When you relocate with your family, one of the biggest concerns is making sure your kids settle in happily in their new destination. No matter what their age is, they will be leaving behind the security of friends and family, so finding a new support network is vital. Here are a few ideas on how to make the transition as smooth as possible.
In this age of social media, almost any destination you move to will have at least some active expat forums. These can be vital resources. Before we relocated to Singapore, I joined several online forums to connect to the large and active expat community. By posting on these forums, I was able to communicate with other expat parents and had playdates for my toddler lined up before we even arrived in the country. Online expat forums can also be a goldmine of information on finding family-friendly areas to live, how to pick schools, and a thousand other things.
For toddlers or preschool kids, music or gym classes are a great way to meet new friends (for the parents, too). For older children, sports teams could be the way to go. Try to find something that your kids already played and loved at home, or are very interested in, so they feel confident from the first lesson or game on.
Budget, size, and the commute to work are usually the first considerations when you are trying to find housing. But don’t forget the school! If you find a place close to your kid’s school, there’s a high chance that there will be other families from that same school nearby. This gives you an instant community, and makes getting to and from playdates much easier.
Cities with many expats will have family-based clubs. For example, Singapore has many clubs like the American Club, the British Club, or the Hollandse Club. You don’t have to be a national of that country to join, and these clubs have great family-friendly facilities (pools, playgrounds, restaurants) and host many fun events for all ages.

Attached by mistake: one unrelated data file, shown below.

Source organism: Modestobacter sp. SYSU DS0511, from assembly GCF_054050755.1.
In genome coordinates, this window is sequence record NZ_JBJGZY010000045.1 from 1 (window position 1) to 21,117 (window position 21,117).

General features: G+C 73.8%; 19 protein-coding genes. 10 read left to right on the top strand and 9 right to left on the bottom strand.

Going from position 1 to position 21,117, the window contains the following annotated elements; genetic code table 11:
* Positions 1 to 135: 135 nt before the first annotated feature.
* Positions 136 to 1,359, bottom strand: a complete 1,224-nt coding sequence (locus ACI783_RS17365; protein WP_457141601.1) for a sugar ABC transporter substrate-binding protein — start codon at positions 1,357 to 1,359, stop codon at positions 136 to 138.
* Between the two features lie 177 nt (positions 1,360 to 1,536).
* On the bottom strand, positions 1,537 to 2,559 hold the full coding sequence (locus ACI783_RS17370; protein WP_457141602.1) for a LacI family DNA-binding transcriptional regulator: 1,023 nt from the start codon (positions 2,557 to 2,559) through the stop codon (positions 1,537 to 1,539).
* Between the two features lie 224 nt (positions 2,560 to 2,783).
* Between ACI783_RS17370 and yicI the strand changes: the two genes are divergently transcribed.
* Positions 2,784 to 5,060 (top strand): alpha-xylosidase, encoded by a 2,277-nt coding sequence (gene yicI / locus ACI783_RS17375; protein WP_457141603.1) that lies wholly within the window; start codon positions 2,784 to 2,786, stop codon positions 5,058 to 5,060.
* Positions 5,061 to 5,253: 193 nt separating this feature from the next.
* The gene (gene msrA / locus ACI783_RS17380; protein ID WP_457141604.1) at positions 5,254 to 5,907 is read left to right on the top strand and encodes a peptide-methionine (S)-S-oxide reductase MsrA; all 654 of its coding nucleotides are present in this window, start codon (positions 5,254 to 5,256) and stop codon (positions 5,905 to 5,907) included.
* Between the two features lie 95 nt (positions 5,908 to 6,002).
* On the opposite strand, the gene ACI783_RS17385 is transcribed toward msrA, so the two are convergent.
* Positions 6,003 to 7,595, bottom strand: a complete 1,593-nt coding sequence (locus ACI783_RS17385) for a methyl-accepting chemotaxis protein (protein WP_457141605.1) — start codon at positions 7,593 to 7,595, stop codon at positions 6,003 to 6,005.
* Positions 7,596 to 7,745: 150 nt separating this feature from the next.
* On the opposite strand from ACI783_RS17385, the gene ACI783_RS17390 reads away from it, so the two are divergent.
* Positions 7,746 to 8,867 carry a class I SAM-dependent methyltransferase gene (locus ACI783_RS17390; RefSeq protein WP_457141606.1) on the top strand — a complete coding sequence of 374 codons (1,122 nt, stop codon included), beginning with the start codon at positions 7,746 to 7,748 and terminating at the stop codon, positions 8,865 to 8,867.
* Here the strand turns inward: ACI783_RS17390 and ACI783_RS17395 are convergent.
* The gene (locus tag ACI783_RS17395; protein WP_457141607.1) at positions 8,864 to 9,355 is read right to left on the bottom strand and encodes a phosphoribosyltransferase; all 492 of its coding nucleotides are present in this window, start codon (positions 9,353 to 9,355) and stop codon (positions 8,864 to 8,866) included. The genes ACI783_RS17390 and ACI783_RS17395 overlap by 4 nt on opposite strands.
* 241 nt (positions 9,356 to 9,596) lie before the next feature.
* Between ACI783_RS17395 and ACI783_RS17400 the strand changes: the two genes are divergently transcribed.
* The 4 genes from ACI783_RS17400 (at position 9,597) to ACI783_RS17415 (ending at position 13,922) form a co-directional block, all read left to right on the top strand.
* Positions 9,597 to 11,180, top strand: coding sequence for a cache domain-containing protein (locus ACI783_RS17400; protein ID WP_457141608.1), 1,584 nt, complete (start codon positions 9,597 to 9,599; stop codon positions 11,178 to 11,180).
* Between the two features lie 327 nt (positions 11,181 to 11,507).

This will depend on where you are living, but once you’ve settled into your new home, try to encourage your kids to go outside and make local friends by themselves. You can take your younger kids to the local playground or swimming pool, then hang back a bit and let them join in with other kids. For your teenagers, you should find the local hangouts — cafes, shopping malls, and the pool or gym at the apartment complex or compound where you live.
Most kids won’t need much encouragement, but countless other social media apps will help them to stay connected to their network at home. This is especially important in the early days of settling in and if you are planning a return home within a few years.
Born in Germany, Karola Clark is a freelance writer who previously lived in Australia and New Zealand before moving with her family to Singapore in 2015.
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